wtf

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"Screw this airline!"

An American Airlines passenger yelled that along with a chorus of "boos" as a woman was removed from a flight from Phoenix to Portland on Sunday.

But the crowd wasn't jeering at the passenger, they were upset at the flight attendant they felt unjustly kicked the woman off the plane.

In a video that surfaced online, the unidentified woman can be seen weeping as a female flight attendant informs her she must exit the plane. The incident started after a male attendant asked the woman to move seats, but she didn't hear him.

"You're so mean to me. I didn't do anything," the woman says.

American Airlines says the company is looking into the video. But you can't stop the rage of the Internet.



America's Dong, Florida surely provides a terrific territory for hijinks and fortunately for us, Mandatory has compiled these great comics drawn by Dave Rappoccio showcasing one of the weirdest superheroes out there, Florida Man. Rumor has it that newspaper headlines supply him with powers of unknown strength in his battle against sound logic.

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Selfie stick aerobics is the workout you didn't know you didn't want, but beware: there's gratuitous camel toe ahead. You've been warned.

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Jewel Shuping purposefully blinded herself with drain cleaner because she had yearned to be blind since she was six years old.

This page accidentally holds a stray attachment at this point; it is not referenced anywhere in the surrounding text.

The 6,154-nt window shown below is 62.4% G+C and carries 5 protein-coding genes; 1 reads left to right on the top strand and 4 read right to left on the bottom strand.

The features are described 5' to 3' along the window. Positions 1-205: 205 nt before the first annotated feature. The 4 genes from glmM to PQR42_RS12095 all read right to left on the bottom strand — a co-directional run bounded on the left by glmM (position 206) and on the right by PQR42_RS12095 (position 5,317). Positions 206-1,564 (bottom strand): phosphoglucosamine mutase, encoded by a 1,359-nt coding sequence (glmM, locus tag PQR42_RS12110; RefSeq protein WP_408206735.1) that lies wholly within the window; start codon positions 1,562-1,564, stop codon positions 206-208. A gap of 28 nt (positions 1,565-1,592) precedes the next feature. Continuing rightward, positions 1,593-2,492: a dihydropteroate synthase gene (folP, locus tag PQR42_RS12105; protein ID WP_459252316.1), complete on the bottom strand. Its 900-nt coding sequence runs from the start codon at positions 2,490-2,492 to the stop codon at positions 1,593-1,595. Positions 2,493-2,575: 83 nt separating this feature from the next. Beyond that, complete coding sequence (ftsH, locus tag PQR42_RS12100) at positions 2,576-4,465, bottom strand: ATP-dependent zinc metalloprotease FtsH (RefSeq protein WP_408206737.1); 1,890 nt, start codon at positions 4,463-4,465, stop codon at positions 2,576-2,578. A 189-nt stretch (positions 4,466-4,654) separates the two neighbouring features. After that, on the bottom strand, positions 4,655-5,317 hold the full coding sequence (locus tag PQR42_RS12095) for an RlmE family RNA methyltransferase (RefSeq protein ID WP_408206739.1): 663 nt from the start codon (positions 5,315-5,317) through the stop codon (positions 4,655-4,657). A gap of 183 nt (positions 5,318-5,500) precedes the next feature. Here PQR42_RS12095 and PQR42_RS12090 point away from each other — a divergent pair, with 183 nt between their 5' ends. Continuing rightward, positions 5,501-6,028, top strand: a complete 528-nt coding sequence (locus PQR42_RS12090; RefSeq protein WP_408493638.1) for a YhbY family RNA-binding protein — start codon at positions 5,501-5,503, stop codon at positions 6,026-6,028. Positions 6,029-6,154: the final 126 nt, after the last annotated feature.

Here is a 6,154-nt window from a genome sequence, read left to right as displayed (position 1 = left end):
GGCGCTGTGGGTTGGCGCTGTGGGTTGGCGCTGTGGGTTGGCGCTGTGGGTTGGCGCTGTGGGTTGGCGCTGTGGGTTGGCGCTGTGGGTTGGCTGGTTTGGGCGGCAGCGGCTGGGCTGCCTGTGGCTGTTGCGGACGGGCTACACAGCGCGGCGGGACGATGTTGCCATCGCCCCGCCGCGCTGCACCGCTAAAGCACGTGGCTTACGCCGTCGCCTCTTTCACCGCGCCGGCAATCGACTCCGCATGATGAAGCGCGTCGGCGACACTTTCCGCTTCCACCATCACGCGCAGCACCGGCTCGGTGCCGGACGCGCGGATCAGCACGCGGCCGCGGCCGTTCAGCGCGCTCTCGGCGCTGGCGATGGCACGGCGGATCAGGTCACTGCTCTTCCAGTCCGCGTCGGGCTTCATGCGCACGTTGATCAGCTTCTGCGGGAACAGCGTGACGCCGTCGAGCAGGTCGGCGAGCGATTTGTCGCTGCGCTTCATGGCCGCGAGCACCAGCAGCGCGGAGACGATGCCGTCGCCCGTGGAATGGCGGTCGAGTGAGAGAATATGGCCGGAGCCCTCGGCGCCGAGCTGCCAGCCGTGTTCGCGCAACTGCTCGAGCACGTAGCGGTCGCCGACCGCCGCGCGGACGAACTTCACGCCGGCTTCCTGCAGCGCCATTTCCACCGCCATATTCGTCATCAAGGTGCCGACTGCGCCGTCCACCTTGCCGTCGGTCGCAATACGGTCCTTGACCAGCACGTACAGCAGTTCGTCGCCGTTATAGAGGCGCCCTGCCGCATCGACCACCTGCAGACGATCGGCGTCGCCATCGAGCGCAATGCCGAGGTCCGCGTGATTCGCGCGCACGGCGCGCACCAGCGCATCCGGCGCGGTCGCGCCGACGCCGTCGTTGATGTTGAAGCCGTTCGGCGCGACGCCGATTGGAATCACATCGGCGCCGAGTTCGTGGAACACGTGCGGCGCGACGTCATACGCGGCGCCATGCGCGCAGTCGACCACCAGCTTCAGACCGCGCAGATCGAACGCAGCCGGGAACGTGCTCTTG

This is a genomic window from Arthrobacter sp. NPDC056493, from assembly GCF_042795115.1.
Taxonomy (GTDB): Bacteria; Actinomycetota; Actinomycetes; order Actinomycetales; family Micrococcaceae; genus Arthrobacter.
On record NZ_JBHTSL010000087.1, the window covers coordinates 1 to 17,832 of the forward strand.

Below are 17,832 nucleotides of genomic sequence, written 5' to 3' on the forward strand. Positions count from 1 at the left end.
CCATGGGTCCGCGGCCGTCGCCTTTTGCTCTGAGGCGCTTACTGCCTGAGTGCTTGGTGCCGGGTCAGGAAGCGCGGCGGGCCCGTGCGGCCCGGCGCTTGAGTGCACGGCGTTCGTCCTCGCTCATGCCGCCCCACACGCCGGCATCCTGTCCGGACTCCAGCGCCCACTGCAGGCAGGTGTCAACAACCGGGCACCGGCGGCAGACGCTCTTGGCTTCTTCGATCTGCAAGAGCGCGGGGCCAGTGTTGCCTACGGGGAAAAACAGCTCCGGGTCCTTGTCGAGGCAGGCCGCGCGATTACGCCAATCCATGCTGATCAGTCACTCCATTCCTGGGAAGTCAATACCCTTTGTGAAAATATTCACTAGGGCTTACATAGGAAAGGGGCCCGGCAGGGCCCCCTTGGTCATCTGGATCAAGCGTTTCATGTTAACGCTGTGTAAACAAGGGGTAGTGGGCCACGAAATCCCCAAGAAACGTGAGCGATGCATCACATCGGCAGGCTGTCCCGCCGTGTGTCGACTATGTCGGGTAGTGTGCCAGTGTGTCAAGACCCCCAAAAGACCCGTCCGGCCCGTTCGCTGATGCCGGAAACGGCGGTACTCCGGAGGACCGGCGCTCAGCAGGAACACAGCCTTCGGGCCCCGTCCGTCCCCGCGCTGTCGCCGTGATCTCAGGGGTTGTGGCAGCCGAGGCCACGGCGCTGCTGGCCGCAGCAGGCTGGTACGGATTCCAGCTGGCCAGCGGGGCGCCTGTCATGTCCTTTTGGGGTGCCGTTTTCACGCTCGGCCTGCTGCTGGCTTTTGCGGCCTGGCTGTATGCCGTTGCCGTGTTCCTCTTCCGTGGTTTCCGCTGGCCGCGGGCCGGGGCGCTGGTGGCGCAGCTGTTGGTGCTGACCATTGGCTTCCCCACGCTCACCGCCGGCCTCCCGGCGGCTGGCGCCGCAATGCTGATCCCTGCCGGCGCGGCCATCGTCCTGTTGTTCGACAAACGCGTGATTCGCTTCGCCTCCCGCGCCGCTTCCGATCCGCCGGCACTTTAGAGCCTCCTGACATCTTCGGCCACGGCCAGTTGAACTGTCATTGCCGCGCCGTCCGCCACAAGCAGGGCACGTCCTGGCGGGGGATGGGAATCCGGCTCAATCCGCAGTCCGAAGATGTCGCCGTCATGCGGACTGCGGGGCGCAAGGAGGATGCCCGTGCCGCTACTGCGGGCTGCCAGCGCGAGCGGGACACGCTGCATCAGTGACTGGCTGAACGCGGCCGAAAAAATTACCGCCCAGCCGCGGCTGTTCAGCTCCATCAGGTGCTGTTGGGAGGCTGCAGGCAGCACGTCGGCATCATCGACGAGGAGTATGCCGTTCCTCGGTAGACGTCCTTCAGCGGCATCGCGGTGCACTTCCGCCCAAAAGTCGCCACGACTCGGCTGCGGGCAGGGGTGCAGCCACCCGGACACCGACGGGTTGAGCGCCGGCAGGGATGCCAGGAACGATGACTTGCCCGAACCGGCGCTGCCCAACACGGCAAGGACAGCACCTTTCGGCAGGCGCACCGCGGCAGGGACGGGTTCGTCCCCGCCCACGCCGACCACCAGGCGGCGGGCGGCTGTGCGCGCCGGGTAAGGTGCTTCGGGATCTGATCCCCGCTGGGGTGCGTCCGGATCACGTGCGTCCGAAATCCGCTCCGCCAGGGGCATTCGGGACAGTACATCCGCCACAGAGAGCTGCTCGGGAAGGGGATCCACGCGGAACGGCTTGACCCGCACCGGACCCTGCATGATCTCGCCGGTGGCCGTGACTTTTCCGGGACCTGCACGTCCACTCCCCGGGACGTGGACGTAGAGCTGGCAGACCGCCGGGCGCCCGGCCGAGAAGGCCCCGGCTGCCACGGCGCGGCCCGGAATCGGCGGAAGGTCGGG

She suffers from Body Integrity Identity Disorder or BIID, which is usually associated with believing that one's limbs doesn't belong to one's self and manifests in a desire to lose that limb.

"I really feel this is the way I was supposed to be born, that I should have been blind from birth," the 30-year-old Shuping said.

Shuping's case is made even stranger by the fact that she worked with a psychiatrist to blind herself, presumably under the assumption that it was a treatment.

Even though she doesn't regret her decision, in fact now saying that she's never been happier, Shuping is trying to create awareness of BIID so that people don't take the route she did.



"Don't go blind the way I did. I know there is a need, but perhaps someday there will be treatment for it," Shuping said. "People with BIID get trains to run over their legs, freeze dry their legs or fall off cliffs to try to paralyze themselves.

"It's very dangerous. And they need professional help."



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